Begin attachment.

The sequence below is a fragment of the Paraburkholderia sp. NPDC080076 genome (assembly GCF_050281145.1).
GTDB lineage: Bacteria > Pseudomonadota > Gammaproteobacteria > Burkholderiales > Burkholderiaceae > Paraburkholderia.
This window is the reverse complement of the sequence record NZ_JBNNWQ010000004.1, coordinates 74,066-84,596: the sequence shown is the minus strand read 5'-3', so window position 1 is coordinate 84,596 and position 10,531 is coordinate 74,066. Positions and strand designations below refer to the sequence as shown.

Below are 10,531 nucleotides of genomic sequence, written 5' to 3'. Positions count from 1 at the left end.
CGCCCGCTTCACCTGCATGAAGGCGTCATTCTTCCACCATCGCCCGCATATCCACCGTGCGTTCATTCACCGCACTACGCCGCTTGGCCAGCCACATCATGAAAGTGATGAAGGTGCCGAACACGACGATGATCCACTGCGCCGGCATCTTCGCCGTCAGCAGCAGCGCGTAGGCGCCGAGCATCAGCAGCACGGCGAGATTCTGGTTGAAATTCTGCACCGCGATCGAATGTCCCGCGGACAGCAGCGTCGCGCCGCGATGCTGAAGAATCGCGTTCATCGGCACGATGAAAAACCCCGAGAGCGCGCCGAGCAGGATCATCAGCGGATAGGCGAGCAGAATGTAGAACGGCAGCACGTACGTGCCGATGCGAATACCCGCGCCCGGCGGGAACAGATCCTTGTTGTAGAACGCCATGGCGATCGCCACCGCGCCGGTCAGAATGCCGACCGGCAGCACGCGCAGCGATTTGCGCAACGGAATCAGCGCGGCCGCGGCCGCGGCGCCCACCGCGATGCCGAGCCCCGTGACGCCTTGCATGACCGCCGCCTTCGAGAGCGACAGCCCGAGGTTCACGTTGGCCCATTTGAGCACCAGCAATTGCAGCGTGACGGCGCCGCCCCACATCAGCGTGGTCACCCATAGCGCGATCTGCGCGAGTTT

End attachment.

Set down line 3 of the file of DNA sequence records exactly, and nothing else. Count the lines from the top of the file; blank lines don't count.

This window is the reverse complement of the sequence record NZ_JBNNWQ010000004.1, coordinates 74,066-84,596: the sequence shown is the minus strand read 5'-3', so window position 1 is coordinate 84,596 and position 10,531 is coordinate 74,066. Positions and strand designations below refer to the sequence as shown.